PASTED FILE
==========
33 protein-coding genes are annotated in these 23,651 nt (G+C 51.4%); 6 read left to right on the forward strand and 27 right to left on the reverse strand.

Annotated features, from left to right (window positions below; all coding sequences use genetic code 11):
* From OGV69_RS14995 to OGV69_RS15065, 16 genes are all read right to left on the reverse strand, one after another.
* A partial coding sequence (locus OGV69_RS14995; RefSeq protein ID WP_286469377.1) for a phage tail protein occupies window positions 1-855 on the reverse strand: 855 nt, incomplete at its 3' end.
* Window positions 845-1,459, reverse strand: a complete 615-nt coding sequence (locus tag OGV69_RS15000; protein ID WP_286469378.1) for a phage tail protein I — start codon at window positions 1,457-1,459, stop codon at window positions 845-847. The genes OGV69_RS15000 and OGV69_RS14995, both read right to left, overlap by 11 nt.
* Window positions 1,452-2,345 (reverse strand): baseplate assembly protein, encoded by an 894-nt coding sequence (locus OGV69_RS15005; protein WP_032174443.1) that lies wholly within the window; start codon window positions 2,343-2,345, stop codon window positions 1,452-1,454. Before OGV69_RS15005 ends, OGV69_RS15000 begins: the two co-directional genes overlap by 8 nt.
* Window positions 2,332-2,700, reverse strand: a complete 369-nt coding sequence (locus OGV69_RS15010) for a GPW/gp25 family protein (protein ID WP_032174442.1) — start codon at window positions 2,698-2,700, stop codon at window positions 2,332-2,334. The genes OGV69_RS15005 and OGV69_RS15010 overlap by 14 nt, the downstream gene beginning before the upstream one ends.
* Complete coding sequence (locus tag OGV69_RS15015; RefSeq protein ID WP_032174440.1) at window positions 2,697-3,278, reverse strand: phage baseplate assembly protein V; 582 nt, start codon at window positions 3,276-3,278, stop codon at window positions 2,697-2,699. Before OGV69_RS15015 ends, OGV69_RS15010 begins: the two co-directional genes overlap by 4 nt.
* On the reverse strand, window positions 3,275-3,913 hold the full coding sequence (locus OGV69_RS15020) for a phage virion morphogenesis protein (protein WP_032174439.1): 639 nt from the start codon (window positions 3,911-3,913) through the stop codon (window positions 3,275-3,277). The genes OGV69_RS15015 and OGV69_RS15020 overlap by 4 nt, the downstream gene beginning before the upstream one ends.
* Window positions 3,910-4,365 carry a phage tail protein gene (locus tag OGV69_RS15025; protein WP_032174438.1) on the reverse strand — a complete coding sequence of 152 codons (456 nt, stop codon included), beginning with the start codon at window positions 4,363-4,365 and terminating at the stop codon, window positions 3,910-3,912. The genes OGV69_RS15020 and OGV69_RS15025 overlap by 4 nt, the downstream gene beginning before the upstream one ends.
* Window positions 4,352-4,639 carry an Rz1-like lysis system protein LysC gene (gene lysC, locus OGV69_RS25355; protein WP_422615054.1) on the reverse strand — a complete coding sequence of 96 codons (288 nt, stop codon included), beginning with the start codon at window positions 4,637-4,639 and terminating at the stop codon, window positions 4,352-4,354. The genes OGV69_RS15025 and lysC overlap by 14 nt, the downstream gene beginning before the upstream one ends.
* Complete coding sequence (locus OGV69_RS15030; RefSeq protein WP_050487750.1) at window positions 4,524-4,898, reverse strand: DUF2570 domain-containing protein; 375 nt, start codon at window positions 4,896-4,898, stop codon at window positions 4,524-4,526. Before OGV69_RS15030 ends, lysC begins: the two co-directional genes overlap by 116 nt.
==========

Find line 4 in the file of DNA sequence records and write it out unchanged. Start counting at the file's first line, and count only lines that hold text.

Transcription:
* A partial coding sequence (locus OGV69_RS14995; RefSeq protein ID WP_286469377.1) for a phage tail protein occupies window positions 1-855 on the reverse strand: 855 nt, incomplete at its 3' end.